Friday, February 22, 2013

March 22nd Featured Artist: Carolyn Burt

“Versatile” describes Northwest artist, Carolyn Burt.  Her skills include work in a variety of mediums including watercolor, acrylic, ink, photography, and chalk pastels.  Carolyn studied art throughout school and received her B.A. from University of Puget Sound after spending a year studying French at the University of Rennes, France, and attending the Ecole Des Beaux Arts.  She continued her education at U.P.S. receiving her M.Ed. in administration.   She has taught art at all levels of education and after retiring from 24 years in education, fulfilled a dream of opening Proctor Art Gallery and re-entering the world of art after a hiatus.  Over the years, she has won numerous awards and recognition for her work.

Having been born and raised in Washington, Carolyn is inspired by the beauty of nature as well as the local architecture of the area.  Her renderings of buildings in and around Tacoma have a freeness and freshness, instead of the rigidness of contrived mechanical architectural drawing.  She incorporates tessellation patterns into her ink drawings and paintings that morph into realistic images. Often her paintings focus on lighting, textures, and patterns that create a mood or tell a story.  Visiting vintage car shows and the Le May Car Museum inspired her creations called “slices of history,”  paintings of cars, but focusing only on a part with its lines, angles, and reflections.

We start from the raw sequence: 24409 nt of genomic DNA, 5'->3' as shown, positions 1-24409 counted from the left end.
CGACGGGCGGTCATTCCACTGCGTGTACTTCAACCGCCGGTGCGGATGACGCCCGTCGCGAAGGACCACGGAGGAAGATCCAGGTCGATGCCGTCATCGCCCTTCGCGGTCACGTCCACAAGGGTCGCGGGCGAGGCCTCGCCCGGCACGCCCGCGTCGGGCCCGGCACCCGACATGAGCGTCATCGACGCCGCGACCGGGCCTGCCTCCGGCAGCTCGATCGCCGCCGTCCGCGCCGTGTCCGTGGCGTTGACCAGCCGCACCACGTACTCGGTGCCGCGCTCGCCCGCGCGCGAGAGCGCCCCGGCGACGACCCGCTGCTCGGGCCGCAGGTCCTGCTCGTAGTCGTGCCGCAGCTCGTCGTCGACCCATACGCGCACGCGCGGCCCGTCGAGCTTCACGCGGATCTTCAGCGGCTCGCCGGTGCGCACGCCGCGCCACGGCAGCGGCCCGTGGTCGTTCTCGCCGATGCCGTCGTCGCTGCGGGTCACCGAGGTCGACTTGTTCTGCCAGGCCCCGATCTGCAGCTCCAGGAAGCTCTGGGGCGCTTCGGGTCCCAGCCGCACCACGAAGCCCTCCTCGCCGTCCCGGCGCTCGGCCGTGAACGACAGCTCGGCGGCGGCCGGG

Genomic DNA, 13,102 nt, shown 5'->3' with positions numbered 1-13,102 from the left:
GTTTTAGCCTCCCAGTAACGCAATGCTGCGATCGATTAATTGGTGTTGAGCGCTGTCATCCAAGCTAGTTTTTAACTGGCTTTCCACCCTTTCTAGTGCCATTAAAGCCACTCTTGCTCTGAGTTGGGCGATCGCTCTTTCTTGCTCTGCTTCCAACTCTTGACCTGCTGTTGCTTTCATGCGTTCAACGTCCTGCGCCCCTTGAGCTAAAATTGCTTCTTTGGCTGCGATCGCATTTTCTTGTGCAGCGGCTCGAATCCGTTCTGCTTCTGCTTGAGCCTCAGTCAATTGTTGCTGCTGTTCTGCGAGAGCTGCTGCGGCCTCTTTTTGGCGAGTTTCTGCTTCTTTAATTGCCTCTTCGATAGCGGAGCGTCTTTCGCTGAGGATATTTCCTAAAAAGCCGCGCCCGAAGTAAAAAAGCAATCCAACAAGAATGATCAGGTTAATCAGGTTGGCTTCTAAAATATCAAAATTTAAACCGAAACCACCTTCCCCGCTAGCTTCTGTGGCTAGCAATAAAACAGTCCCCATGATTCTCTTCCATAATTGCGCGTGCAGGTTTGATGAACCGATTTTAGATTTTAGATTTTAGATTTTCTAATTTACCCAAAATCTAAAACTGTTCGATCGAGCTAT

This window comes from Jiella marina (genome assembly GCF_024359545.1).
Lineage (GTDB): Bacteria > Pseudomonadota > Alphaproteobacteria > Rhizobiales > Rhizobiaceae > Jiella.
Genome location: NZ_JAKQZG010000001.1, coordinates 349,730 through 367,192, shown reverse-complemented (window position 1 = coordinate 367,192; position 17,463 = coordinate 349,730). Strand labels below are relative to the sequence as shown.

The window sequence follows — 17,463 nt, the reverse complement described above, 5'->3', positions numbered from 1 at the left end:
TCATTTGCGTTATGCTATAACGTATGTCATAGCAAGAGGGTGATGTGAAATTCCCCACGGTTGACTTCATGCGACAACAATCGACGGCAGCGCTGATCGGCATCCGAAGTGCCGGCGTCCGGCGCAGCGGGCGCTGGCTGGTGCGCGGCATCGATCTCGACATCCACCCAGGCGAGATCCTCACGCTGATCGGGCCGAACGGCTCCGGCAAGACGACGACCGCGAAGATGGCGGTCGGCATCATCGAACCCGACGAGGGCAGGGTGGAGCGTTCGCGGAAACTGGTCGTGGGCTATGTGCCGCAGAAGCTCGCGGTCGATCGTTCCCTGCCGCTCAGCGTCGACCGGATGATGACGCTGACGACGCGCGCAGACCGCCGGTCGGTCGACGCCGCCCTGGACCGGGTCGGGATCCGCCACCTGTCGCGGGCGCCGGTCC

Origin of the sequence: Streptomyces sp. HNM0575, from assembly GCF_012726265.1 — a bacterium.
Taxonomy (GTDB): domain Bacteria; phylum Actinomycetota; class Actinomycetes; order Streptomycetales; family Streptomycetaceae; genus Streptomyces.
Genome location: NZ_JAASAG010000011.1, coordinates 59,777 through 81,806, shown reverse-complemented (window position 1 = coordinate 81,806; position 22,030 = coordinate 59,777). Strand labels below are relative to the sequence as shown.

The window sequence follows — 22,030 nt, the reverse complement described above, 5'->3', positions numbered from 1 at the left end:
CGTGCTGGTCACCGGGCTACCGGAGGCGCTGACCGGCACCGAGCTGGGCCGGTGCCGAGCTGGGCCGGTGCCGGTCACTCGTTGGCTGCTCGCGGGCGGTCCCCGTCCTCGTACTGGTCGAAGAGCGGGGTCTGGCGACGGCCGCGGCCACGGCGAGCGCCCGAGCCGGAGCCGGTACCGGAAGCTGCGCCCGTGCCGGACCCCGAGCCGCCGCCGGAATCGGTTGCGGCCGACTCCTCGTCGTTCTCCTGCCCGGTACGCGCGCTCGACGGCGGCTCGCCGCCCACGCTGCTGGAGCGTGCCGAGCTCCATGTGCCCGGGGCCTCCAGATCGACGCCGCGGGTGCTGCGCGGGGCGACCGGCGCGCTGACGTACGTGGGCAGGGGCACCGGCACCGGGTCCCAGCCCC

Photography is a recent addition to her repertoire.  She has already won a purchase award from Multicare Health Systems and an award at the Washington State Photographer’s Exhibition at the Puyallup Fair.  Carolyn uses her art background and knowledge of composition, color, texture, pattern in choosing and shooting her subjects.

A fairly new medium is chalk pastel.  Along with drawing landscapes, she has already been commissioned to do several pet portraits. However, her newest addition is that of Scratchboard Engraving.  Boards are prepared with a layer of white china clay covered with India ink.  Engraving tools are used to remove the black ink for the white to come through.  It is reminiscent of the scrimshaw engravings.
Carolyn believes “Art feeds the soul” and that mankind is born to create.  It is overcoming the fear of what someone else will think of your work and fear of rejection that is the difficult part of process.

Her work may be seen at Proctor Art Gallery and on line at

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